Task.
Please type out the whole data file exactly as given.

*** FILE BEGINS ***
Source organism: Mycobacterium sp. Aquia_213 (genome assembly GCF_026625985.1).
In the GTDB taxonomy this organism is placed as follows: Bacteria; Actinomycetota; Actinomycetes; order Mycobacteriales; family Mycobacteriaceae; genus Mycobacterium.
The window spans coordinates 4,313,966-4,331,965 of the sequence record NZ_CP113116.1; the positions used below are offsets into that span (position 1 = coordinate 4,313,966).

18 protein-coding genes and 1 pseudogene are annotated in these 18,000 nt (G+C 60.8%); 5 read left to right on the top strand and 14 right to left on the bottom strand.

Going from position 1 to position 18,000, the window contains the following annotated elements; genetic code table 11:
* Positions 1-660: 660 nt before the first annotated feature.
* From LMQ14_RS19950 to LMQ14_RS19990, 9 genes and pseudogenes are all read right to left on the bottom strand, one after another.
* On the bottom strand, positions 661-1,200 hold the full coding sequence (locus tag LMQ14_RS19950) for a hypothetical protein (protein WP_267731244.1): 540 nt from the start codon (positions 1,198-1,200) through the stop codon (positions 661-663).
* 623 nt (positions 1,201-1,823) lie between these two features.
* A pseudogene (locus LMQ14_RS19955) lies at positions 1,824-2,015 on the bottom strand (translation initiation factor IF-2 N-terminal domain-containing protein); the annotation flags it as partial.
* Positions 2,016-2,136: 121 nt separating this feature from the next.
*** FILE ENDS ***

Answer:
Source organism: Mycobacterium sp. Aquia_213 (genome assembly GCF_026625985.1).
In the GTDB taxonomy this organism is placed as follows: Bacteria; Actinomycetota; Actinomycetes; order Mycobacteriales; family Mycobacteriaceae; genus Mycobacterium.
The window spans coordinates 4,313,966-4,331,965 of the sequence record NZ_CP113116.1; the positions used below are offsets into that span (position 1 = coordinate 4,313,966).

18 protein-coding genes and 1 pseudogene are annotated in these 18,000 nt (G+C 60.8%); 5 read left to right on the top strand and 14 right to left on the bottom strand.

Going from position 1 to position 18,000, the window contains the following annotated elements; genetic code table 11:
* Positions 1-660: 660 nt before the first annotated feature.
* From LMQ14_RS19950 to LMQ14_RS19990, 9 genes and pseudogenes are all read right to left on the bottom strand, one after another.
* On the bottom strand, positions 661-1,200 hold the full coding sequence (locus tag LMQ14_RS19950) for a hypothetical protein (protein WP_267731244.1): 540 nt from the start codon (positions 1,198-1,200) through the stop codon (positions 661-663).
* 623 nt (positions 1,201-1,823) lie between these two features.
* A pseudogene (locus LMQ14_RS19955) lies at positions 1,824-2,015 on the bottom strand (translation initiation factor IF-2 N-terminal domain-containing protein); the annotation flags it as partial.
* Positions 2,016-2,136: 121 nt separating this feature from the next.